Link auditing is an important part of any seo strategy, not just links on your website need to be managed, but also links on other peoples websites too!
What And Why To Disavow
First off, lets dispel the idea that disavowing backlinks is a bad or scary thing. Many people say “don’t do it” because they think you are going to go ahead and disavow Google or Pinterest or something else important, we all know we don’t want to disavow important sites. So what sites do we want to disavow?
- Spam sites.
- Link farms.
- Sites outside your target country.
- Scraper sites or other junk sites.
Yes, Google is hard at work protecting the world from these sorts of sites and should be mostly ignoring the links those sorts of sites contain, but do you want to entrust Google to handle this for your site 100% and just ignore the fact that these backlinks exist out there and may potentially be damaging your domains reputation? Of course not, so we go on and disavow!
Finding Toxic Backlinks
Maybe this is the hard part, depending on how you want to go about it, you can find these bad backlinks using a professional tool like AHREFs, SEMRush, MonitorBacklinks.com, etc. I prefer finding links straight from the horses mouth, at Google Search Console you can find a large assortment of your backlinks in a handy list.
Going through this list of your top-1000 backlink domains you can pretty easily figure out which ones are good or bad just by opening them up in another tab to see what the site is about (hovering over each link will expose a link to open in new tab too).
Build The Disavow File
This part is super easy (fyi, here’s the official Goog about disavow files), first things first, go to your desktop and create a new text file, just a plain old text file:
Next, you’ll open the text file and begin adding your disavowed links. I like to format the file with some notations that will help me keep track of when I added items to the disavow file. The notations can come in handy later on if I want to get an idea about when I’m getting spammed the most or cross-reference my disavow submissions with Google Analytics to see if the disavow effected my traffic in the months following submission, handy. So we’ll start by adding a notation on the first line of the file:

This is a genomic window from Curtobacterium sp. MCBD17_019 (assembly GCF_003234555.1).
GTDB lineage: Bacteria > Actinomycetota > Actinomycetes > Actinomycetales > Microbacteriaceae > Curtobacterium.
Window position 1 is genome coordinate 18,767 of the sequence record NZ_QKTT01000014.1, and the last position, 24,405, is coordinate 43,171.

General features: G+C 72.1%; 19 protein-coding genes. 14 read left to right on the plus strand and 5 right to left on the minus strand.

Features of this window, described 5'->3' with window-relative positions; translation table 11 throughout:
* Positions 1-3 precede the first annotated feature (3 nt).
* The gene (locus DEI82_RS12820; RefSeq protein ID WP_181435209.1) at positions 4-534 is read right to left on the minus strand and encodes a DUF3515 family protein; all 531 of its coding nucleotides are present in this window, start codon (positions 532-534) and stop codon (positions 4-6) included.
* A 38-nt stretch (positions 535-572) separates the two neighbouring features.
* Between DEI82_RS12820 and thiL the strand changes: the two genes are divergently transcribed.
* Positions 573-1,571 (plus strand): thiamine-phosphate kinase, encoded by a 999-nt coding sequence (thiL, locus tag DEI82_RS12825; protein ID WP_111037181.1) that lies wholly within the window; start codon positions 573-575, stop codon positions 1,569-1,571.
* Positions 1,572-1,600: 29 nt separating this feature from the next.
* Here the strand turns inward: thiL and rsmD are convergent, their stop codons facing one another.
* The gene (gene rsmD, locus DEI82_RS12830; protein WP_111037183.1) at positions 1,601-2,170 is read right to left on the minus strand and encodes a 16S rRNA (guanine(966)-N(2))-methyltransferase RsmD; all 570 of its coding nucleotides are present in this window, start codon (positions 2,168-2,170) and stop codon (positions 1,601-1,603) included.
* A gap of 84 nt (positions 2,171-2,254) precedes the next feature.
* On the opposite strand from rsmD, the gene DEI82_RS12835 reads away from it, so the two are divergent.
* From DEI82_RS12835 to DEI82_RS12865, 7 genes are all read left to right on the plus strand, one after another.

#Spammers And Toxic Domains Detected Nov 2019
Alright, next we’ll add actual backlinks that we want to disavow to the list. The rules for this are short and sweet, 1. Only add 1 item per line and 2. Format domain-level disavows with “domain:”. For example, I will disavow all of Google and I will disavow one webpage on Facebook:
#Spammers And Toxic Domains Detected Nov 2019 domain:google.com https://www.spammersite.com/spamwich/
And that’s it, this mock disavow file is done (crazy as this example is), save the file and let’s go on to the last step, submission to Google Search Console.
Submit Disavow File To Search Console
This is it, the big moment, mentally prepare yourself to be flashed a bunch of warnings not to do what you’re about to do, ignore them and keep going! head on over to the disavow tool here: https://www.google.com/webmasters/tools/disavow-links-main
Go ahead and click the red button to DISAVOW LINKS (make sure the correct domain property is selected).
Once again, click Disavow Links button to continue.
Click the “choose file” button, select your disavow file, click Submit. You did it!
Disavow files have a reputation for being dangerous or scary, but as you can see they’re actually quite simple. Avoid marking anything that comes from a legitimate source (not just the Facebooks and Googles, but also other real regular websites, remember backlinks are good!) and be diligent about checking lists spat out from the tracker sites (SEMRush, etc), and you should be good to go. If you’re elbow deep in spammed backlinks and want to get a head start on a new disavow file, see the link below for our running list of the most pervasive toxic/spammer backlinks conveniently packaged into a disavow file for you: